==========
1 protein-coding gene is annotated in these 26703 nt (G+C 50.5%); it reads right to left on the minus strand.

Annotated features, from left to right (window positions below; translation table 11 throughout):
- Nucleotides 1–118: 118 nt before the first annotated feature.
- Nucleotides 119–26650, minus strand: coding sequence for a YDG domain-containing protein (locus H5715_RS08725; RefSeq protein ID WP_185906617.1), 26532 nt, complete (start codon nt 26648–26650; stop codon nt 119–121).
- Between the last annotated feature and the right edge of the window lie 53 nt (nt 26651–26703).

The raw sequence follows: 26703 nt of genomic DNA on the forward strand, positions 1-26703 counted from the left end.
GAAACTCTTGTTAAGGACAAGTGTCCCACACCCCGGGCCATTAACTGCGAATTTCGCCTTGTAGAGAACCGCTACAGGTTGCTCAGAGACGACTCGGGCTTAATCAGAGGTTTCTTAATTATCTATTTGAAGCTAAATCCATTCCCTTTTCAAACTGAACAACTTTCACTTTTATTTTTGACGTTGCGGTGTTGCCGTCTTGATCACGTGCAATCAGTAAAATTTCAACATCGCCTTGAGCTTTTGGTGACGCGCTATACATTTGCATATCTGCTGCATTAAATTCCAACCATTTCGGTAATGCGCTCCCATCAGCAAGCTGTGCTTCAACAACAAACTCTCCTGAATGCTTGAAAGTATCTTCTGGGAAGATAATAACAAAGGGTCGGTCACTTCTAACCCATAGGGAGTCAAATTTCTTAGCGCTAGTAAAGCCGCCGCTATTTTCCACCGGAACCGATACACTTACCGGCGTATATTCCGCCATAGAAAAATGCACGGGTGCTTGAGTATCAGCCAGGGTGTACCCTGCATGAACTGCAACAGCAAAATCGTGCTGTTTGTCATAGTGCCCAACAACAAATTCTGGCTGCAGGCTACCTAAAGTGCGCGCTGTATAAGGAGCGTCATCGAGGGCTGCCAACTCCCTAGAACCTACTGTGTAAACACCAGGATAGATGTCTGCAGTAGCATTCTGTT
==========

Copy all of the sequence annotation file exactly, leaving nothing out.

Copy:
1 protein-coding gene is annotated in these 26703 nt (G+C 50.5%); it reads right to left on the minus strand.

Annotated features, from left to right (window positions below; translation table 11 throughout):
- Nucleotides 1–118: 118 nt before the first annotated feature.
- Nucleotides 119–26650, minus strand: coding sequence for a YDG domain-containing protein (locus H5715_RS08725; RefSeq protein ID WP_185906617.1), 26532 nt, complete (start codon nt 26648–26650; stop codon nt 119–121).
- Between the last annotated feature and the right edge of the window lie 53 nt (nt 26651–26703).

The raw sequence follows: 26703 nt of genomic DNA on the forward strand, positions 1-26703 counted from the left end.
GAAACTCTTGTTAAGGACAAGTGTCCCACACCCCGGGCCATTAACTGCGAATTTCGCCTTGTAGAGAACCGCTACAGGTTGCTCAGAGACGACTCGGGCTTAATCAGAGGTTTCTTAATTATCTATTTGAAGCTAAATCCATTCCCTTTTCAAACTGAACAACTTTCACTTTTATTTTTGACGTTGCGGTGTTGCCGTCTTGATCACGTGCAATCAGTAAAATTTCAACATCGCCTTGAGCTTTTGGTGACGCGCTATACATTTGCATATCTGCTGCATTAAATTCCAACCATTTCGGTAATGCGCTCCCATCAGCAAGCTGTGCTTCAACAACAAACTCTCCTGAATGCTTGAAAGTATCTTCTGGGAAGATAATAACAAAGGGTCGGTCACTTCTAACCCATAGGGAGTCAAATTTCTTAGCGCTAGTAAAGCCGCCGCTATTTTCCACCGGAACCGATACACTTACCGGCGTATATTCCGCCATAGAAAAATGCACGGGTGCTTGAGTATCAGCCAGGGTGTACCCTGCATGAACTGCAACAGCAAAATCGTGCTGTTTGTCATAGTGCCCAACAACAAATTCTGGCTGCAGGCTACCTAAAGTGCGCGCTGTATAAGGAGCGTCATCGAGGGCTGCCAACTCCCTAGAACCTACTGTGTAAACACCAGGATAGATGTCTGCAGTAGCATTCTGTT